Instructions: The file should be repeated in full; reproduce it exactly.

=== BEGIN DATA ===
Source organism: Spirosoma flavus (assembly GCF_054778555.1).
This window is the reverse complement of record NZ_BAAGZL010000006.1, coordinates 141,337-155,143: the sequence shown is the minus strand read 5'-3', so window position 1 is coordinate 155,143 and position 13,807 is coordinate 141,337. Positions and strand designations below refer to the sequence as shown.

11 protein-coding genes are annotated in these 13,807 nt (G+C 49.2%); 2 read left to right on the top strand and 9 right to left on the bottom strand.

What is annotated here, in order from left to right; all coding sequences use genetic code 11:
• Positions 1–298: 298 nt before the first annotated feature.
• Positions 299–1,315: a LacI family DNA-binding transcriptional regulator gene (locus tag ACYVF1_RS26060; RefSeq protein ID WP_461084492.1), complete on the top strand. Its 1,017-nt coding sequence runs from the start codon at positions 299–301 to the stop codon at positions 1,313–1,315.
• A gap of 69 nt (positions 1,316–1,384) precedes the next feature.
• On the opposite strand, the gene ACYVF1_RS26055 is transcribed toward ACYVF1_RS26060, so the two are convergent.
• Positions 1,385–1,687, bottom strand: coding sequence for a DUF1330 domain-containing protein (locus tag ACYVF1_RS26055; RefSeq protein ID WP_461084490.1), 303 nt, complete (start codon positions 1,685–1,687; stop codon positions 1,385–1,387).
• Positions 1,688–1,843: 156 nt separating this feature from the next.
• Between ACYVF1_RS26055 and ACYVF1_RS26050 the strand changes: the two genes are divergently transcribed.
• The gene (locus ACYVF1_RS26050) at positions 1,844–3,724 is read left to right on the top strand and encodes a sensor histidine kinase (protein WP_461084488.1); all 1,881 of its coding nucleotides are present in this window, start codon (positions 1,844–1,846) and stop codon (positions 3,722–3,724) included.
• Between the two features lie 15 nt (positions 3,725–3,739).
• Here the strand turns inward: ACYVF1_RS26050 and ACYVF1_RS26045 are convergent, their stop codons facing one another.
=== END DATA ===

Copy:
Source organism: Spirosoma flavus (assembly GCF_054778555.1).
This window is the reverse complement of record NZ_BAAGZL010000006.1, coordinates 141,337-155,143: the sequence shown is the minus strand read 5'-3', so window position 1 is coordinate 155,143 and position 13,807 is coordinate 141,337. Positions and strand designations below refer to the sequence as shown.

11 protein-coding genes are annotated in these 13,807 nt (G+C 49.2%); 2 read left to right on the top strand and 9 right to left on the bottom strand.

What is annotated here, in order from left to right; all coding sequences use genetic code 11:
• Positions 1–298: 298 nt before the first annotated feature.
• Positions 299–1,315: a LacI family DNA-binding transcriptional regulator gene (locus tag ACYVF1_RS26060; RefSeq protein ID WP_461084492.1), complete on the top strand. Its 1,017-nt coding sequence runs from the start codon at positions 299–301 to the stop codon at positions 1,313–1,315.
• A gap of 69 nt (positions 1,316–1,384) precedes the next feature.
• On the opposite strand, the gene ACYVF1_RS26055 is transcribed toward ACYVF1_RS26060, so the two are convergent.
• Positions 1,385–1,687, bottom strand: coding sequence for a DUF1330 domain-containing protein (locus tag ACYVF1_RS26055; RefSeq protein ID WP_461084490.1), 303 nt, complete (start codon positions 1,685–1,687; stop codon positions 1,385–1,387).
• Positions 1,688–1,843: 156 nt separating this feature from the next.
• Between ACYVF1_RS26055 and ACYVF1_RS26050 the strand changes: the two genes are divergently transcribed.
• The gene (locus ACYVF1_RS26050) at positions 1,844–3,724 is read left to right on the top strand and encodes a sensor histidine kinase (protein WP_461084488.1); all 1,881 of its coding nucleotides are present in this window, start codon (positions 1,844–1,846) and stop codon (positions 3,722–3,724) included.
• Between the two features lie 15 nt (positions 3,725–3,739).
• Here the strand turns inward: ACYVF1_RS26050 and ACYVF1_RS26045 are convergent, their stop codons facing one another.